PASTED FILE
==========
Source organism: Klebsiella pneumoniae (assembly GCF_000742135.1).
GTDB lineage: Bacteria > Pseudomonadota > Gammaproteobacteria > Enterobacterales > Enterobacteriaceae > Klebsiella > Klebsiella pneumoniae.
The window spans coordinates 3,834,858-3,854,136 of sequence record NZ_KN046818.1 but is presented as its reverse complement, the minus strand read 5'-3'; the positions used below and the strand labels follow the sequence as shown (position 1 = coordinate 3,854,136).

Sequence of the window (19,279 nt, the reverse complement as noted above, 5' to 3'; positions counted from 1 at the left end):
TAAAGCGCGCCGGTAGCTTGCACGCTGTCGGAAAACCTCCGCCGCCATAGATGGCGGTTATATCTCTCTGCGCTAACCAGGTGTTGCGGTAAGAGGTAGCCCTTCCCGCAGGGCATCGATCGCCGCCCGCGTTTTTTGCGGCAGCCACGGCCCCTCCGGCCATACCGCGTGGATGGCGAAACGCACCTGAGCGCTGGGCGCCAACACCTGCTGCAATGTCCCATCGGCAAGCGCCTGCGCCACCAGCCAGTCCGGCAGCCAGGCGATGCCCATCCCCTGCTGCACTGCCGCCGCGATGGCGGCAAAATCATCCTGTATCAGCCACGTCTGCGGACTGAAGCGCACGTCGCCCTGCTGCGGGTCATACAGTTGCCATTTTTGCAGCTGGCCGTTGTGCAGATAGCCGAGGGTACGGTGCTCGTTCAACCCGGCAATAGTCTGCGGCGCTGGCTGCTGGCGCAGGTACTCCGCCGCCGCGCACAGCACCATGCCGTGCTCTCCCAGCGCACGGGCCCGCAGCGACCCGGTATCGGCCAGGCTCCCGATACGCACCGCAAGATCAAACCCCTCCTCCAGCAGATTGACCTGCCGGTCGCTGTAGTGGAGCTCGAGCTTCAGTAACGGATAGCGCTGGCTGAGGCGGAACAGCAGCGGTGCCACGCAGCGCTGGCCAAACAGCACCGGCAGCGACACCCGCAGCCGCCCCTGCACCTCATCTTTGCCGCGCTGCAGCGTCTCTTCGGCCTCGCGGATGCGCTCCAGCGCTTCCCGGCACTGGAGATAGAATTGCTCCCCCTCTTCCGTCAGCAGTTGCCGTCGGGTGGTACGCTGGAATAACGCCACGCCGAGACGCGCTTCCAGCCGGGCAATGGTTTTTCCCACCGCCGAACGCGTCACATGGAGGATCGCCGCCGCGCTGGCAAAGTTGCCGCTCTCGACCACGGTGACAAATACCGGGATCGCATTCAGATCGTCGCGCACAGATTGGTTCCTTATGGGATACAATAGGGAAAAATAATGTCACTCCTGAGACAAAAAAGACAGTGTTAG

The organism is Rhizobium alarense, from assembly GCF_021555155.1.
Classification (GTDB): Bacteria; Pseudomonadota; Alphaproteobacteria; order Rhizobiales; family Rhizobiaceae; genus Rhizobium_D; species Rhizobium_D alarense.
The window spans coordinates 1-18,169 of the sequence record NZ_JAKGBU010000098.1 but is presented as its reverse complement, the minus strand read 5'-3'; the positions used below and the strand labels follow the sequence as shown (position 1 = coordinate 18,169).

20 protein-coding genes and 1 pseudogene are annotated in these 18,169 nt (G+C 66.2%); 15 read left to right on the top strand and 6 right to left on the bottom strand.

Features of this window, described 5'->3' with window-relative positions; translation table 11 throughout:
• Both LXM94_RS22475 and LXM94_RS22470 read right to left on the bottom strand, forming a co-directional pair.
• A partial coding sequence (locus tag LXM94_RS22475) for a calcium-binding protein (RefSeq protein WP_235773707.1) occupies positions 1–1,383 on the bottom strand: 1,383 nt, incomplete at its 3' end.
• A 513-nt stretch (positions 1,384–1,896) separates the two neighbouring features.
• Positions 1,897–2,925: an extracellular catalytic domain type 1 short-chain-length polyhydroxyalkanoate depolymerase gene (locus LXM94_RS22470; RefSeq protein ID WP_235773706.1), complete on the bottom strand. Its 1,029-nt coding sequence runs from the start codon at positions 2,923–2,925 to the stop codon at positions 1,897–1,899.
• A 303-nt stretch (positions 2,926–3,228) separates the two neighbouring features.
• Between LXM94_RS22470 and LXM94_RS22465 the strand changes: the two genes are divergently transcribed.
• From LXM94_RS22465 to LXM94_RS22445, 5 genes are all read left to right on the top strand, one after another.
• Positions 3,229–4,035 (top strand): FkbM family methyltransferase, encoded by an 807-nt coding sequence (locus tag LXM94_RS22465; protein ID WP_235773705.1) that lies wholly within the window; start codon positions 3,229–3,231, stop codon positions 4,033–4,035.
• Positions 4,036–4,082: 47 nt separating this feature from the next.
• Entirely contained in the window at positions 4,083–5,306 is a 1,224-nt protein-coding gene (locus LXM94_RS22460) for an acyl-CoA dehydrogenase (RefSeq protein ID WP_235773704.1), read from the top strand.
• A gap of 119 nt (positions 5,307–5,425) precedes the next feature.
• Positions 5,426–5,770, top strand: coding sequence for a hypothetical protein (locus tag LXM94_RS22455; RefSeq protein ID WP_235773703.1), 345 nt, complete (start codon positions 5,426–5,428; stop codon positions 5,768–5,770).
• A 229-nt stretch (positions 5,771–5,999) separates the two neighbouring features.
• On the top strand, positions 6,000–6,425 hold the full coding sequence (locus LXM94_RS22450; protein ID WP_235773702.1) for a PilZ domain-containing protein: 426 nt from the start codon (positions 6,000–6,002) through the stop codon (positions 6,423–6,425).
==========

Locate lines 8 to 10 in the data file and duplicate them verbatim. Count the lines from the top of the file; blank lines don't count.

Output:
The window spans coordinates 1-18,169 of the sequence record NZ_JAKGBU010000098.1 but is presented as its reverse complement, the minus strand read 5'-3'; the positions used below and the strand labels follow the sequence as shown (position 1 = coordinate 18,169).

20 protein-coding genes and 1 pseudogene are annotated in these 18,169 nt (G+C 66.2%); 15 read left to right on the top strand and 6 right to left on the bottom strand.

Features of this window, described 5'->3' with window-relative positions; translation table 11 throughout: